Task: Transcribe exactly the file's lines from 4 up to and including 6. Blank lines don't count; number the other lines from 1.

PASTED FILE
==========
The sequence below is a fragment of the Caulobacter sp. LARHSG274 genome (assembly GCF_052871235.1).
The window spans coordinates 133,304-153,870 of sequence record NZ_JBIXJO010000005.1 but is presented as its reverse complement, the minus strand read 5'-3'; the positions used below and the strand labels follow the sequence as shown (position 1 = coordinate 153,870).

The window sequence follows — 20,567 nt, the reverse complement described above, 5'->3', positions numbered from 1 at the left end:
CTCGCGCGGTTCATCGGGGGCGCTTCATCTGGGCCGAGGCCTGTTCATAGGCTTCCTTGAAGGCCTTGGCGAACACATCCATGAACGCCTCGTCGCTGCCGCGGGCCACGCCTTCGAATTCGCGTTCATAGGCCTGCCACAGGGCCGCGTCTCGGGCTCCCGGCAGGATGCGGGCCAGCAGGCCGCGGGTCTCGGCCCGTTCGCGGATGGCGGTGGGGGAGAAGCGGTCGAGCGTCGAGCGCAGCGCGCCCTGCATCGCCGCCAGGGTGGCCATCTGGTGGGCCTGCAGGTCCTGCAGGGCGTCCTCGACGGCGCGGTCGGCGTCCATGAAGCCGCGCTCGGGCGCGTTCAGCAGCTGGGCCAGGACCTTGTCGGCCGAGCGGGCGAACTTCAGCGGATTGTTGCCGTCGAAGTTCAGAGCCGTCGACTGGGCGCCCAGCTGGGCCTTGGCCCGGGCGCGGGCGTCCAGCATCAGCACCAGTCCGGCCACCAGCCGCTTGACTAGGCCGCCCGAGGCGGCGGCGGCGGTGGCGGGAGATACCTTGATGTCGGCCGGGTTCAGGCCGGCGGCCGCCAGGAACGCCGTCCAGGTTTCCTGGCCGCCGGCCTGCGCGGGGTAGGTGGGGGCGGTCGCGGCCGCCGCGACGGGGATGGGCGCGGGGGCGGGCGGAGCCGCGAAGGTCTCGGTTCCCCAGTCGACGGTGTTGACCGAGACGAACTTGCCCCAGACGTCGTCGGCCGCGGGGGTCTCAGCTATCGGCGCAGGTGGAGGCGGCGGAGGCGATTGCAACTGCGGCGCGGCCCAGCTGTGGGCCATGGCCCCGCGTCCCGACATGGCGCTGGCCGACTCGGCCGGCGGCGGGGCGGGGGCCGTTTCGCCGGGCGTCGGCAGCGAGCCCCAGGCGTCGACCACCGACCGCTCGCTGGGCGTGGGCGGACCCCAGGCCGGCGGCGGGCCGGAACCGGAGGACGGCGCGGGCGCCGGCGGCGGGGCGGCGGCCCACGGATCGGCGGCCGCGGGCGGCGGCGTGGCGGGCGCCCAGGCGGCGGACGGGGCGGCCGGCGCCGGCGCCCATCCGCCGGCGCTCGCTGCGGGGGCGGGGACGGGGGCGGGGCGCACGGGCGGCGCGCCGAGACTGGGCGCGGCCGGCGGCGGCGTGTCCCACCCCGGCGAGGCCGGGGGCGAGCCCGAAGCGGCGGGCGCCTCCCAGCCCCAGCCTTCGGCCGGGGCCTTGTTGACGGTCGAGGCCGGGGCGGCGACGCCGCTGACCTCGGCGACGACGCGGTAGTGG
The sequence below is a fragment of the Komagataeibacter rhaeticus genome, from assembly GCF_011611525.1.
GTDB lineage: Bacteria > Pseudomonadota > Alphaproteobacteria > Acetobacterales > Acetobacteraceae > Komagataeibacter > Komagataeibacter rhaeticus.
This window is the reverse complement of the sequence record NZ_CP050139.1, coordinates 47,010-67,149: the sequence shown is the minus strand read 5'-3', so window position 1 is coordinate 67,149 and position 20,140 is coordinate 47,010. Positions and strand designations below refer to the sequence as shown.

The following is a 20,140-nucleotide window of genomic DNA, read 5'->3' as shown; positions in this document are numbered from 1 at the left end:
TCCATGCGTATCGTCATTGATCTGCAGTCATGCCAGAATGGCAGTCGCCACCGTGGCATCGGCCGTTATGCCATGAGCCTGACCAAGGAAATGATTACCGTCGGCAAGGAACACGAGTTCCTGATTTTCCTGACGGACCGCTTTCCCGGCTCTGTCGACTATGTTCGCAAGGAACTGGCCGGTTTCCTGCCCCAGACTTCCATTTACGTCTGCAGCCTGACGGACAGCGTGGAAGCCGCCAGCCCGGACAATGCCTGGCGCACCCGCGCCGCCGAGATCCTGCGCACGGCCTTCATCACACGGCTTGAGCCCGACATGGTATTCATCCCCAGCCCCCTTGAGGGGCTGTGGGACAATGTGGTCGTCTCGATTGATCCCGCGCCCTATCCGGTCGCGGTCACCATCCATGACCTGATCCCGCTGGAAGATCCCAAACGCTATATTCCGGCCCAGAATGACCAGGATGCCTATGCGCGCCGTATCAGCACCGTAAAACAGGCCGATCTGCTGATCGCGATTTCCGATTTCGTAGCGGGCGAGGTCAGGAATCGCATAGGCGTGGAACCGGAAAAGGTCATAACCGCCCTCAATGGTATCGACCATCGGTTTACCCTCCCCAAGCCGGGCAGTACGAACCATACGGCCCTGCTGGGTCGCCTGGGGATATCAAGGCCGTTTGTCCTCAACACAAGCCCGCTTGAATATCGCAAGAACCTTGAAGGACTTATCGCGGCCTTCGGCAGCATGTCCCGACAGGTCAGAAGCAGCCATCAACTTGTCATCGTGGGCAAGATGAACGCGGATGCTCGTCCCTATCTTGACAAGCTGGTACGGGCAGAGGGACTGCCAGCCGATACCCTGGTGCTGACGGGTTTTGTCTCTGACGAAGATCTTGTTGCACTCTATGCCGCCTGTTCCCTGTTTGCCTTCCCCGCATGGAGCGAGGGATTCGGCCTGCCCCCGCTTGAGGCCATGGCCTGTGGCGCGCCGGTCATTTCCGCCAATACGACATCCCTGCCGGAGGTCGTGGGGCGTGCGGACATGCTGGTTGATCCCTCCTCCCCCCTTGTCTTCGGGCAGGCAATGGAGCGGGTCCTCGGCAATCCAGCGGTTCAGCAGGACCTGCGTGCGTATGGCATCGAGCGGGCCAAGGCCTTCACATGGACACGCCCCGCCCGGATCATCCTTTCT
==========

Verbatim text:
CTCGCGCGGTTCATCGGGGGCGCTTCATCTGGGCCGAGGCCTGTTCATAGGCTTCCTTGAAGGCCTTGGCGAACACATCCATGAACGCCTCGTCGCTGCCGCGGGCCACGCCTTCGAATTCGCGTTCATAGGCCTGCCACAGGGCCGCGTCTCGGGCTCCCGGCAGGATGCGGGCCAGCAGGCCGCGGGTCTCGGCCCGTTCGCGGATGGCGGTGGGGGAGAAGCGGTCGAGCGTCGAGCGCAGCGCGCCCTGCATCGCCGCCAGGGTGGCCATCTGGTGGGCCTGCAGGTCCTGCAGGGCGTCCTCGACGGCGCGGTCGGCGTCCATGAAGCCGCGCTCGGGCGCGTTCAGCAGCTGGGCCAGGACCTTGTCGGCCGAGCGGGCGAACTTCAGCGGATTGTTGCCGTCGAAGTTCAGAGCCGTCGACTGGGCGCCCAGCTGGGCCTTGGCCCGGGCGCGGGCGTCCAGCATCAGCACCAGTCCGGCCACCAGCCGCTTGACTAGGCCGCCCGAGGCGGCGGCGGCGGTGGCGGGAGATACCTTGATGTCGGCCGGGTTCAGGCCGGCGGCCGCCAGGAACGCCGTCCAGGTTTCCTGGCCGCCGGCCTGCGCGGGGTAGGTGGGGGCGGTCGCGGCCGCCGCGACGGGGATGGGCGCGGGGGCGGGCGGAGCCGCGAAGGTCTCGGTTCCCCAGTCGACGGTGTTGACCGAGACGAACTTGCCCCAGACGTCGTCGGCCGCGGGGGTCTCAGCTATCGGCGCAGGTGGAGGCGGCGGAGGCGATTGCAACTGCGGCGCGGCCCAGCTGTGGGCCATGGCCCCGCGTCCCGACATGGCGCTGGCCGACTCGGCCGGCGGCGGGGCGGGGGCCGTTTCGCCGGGCGTCGGCAGCGAGCCCCAGGCGTCGACCACCGACCGCTCGCTGGGCGTGGGCGGACCCCAGGCCGGCGGCGGGCCGGAACCGGAGGACGGCGCGGGCGCCGGCGGCGGGGCGGCGGCCCACGGATCGGCGGCCGCGGGCGGCGGCGTGGCGGGCGCCCAGGCGGCGGACGGGGCGGCCGGCGCCGGCGCCCATCCGCCGGCGCTCGCTGCGGGGGCGGGGACGGGGGCGGGGCGCACGGGCGGCGCGCCGAGACTGGGCGCGGCCGGCGGCGGCGTGTCCCACCCCGGCGAGGCCGGGGGCGAGCCCGAAGCGGCGGGCGCCTCCCAGCCCCAGCCTTCGGCCGGGGCCTTGTTGACGGTCGAGGCCGGGGCGGCGACGCCGCTGACCTCGGCGACGACGCGGTAGTGG
The sequence below is a fragment of the Komagataeibacter rhaeticus genome, from assembly GCF_011611525.1.
GTDB lineage: Bacteria > Pseudomonadota > Alphaproteobacteria > Acetobacterales > Acetobacteraceae > Komagataeibacter > Komagataeibacter rhaeticus.